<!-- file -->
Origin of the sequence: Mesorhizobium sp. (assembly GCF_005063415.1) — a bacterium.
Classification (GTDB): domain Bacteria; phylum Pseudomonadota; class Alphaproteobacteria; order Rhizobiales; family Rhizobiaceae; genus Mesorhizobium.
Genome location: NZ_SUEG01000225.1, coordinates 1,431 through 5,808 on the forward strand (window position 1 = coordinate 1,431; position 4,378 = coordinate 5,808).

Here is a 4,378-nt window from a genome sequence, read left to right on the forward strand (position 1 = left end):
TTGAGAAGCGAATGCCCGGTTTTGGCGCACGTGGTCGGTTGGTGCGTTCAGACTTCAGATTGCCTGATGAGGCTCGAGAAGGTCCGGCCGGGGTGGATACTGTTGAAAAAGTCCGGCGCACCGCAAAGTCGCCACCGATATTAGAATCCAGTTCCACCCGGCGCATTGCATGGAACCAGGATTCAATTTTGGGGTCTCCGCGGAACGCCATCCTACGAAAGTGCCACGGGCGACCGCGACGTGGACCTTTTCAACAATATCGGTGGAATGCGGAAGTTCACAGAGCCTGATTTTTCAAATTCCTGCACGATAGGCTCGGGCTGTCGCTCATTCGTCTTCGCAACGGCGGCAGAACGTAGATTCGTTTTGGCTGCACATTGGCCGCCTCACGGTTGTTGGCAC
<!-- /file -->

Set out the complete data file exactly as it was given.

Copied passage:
Origin of the sequence: Mesorhizobium sp. (assembly GCF_005063415.1) — a bacterium.
Classification (GTDB): domain Bacteria; phylum Pseudomonadota; class Alphaproteobacteria; order Rhizobiales; family Rhizobiaceae; genus Mesorhizobium.
Genome location: NZ_SUEG01000225.1, coordinates 1,431 through 5,808 on the forward strand (window position 1 = coordinate 1,431; position 4,378 = coordinate 5,808).

Here is a 4,378-nt window from a genome sequence, read left to right on the forward strand (position 1 = left end):
TTGAGAAGCGAATGCCCGGTTTTGGCGCACGTGGTCGGTTGGTGCGTTCAGACTTCAGATTGCCTGATGAGGCTCGAGAAGGTCCGGCCGGGGTGGATACTGTTGAAAAAGTCCGGCGCACCGCAAAGTCGCCACCGATATTAGAATCCAGTTCCACCCGGCGCATTGCATGGAACCAGGATTCAATTTTGGGGTCTCCGCGGAACGCCATCCTACGAAAGTGCCACGGGCGACCGCGACGTGGACCTTTTCAACAATATCGGTGGAATGCGGAAGTTCACAGAGCCTGATTTTTCAAATTCCTGCACGATAGGCTCGGGCTGTCGCTCATTCGTCTTCGCAACGGCGGCAGAACGTAGATTCGTTTTGGCTGCACATTGGCCGCCTCACGGTTGTTGGCAC